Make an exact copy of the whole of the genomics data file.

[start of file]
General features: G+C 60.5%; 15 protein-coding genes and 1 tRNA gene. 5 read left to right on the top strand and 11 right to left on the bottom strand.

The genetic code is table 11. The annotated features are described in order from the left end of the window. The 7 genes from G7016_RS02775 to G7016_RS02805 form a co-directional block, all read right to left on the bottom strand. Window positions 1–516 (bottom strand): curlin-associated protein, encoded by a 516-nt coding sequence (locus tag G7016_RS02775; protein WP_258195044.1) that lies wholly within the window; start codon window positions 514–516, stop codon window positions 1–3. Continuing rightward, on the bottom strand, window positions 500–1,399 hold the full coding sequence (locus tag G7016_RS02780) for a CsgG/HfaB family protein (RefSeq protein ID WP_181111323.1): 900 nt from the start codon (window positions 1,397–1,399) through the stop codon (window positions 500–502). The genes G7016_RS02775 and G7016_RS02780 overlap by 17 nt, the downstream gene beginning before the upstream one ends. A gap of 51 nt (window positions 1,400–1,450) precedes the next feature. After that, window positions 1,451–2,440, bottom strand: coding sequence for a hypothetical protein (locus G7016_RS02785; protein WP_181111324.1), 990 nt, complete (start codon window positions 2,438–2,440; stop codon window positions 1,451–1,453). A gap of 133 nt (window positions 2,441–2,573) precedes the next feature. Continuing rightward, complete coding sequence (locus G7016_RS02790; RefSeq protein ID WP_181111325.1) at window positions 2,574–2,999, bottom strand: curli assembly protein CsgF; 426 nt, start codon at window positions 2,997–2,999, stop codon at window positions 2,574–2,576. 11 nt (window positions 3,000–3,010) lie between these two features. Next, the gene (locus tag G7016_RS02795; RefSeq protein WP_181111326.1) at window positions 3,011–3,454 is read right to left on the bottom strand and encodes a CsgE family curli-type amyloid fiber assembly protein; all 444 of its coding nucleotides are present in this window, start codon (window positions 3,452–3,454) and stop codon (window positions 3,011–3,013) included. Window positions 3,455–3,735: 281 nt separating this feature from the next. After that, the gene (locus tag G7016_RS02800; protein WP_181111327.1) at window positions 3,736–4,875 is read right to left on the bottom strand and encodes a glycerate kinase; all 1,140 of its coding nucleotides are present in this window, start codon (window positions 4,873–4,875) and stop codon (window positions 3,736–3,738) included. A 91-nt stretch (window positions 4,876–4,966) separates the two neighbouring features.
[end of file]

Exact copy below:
General features: G+C 60.5%; 15 protein-coding genes and 1 tRNA gene. 5 read left to right on the top strand and 11 right to left on the bottom strand.

The genetic code is table 11. The annotated features are described in order from the left end of the window. The 7 genes from G7016_RS02775 to G7016_RS02805 form a co-directional block, all read right to left on the bottom strand. Window positions 1–516 (bottom strand): curlin-associated protein, encoded by a 516-nt coding sequence (locus tag G7016_RS02775; protein WP_258195044.1) that lies wholly within the window; start codon window positions 514–516, stop codon window positions 1–3. Continuing rightward, on the bottom strand, window positions 500–1,399 hold the full coding sequence (locus tag G7016_RS02780) for a CsgG/HfaB family protein (RefSeq protein ID WP_181111323.1): 900 nt from the start codon (window positions 1,397–1,399) through the stop codon (window positions 500–502). The genes G7016_RS02775 and G7016_RS02780 overlap by 17 nt, the downstream gene beginning before the upstream one ends. A gap of 51 nt (window positions 1,400–1,450) precedes the next feature. After that, window positions 1,451–2,440, bottom strand: coding sequence for a hypothetical protein (locus G7016_RS02785; protein WP_181111324.1), 990 nt, complete (start codon window positions 2,438–2,440; stop codon window positions 1,451–1,453). A gap of 133 nt (window positions 2,441–2,573) precedes the next feature. Continuing rightward, complete coding sequence (locus G7016_RS02790; RefSeq protein ID WP_181111325.1) at window positions 2,574–2,999, bottom strand: curli assembly protein CsgF; 426 nt, start codon at window positions 2,997–2,999, stop codon at window positions 2,574–2,576. 11 nt (window positions 3,000–3,010) lie between these two features. Next, the gene (locus tag G7016_RS02795; RefSeq protein WP_181111326.1) at window positions 3,011–3,454 is read right to left on the bottom strand and encodes a CsgE family curli-type amyloid fiber assembly protein; all 444 of its coding nucleotides are present in this window, start codon (window positions 3,452–3,454) and stop codon (window positions 3,011–3,013) included. Window positions 3,455–3,735: 281 nt separating this feature from the next. After that, the gene (locus tag G7016_RS02800; protein WP_181111327.1) at window positions 3,736–4,875 is read right to left on the bottom strand and encodes a glycerate kinase; all 1,140 of its coding nucleotides are present in this window, start codon (window positions 4,873–4,875) and stop codon (window positions 3,736–3,738) included. A 91-nt stretch (window positions 4,876–4,966) separates the two neighbouring features.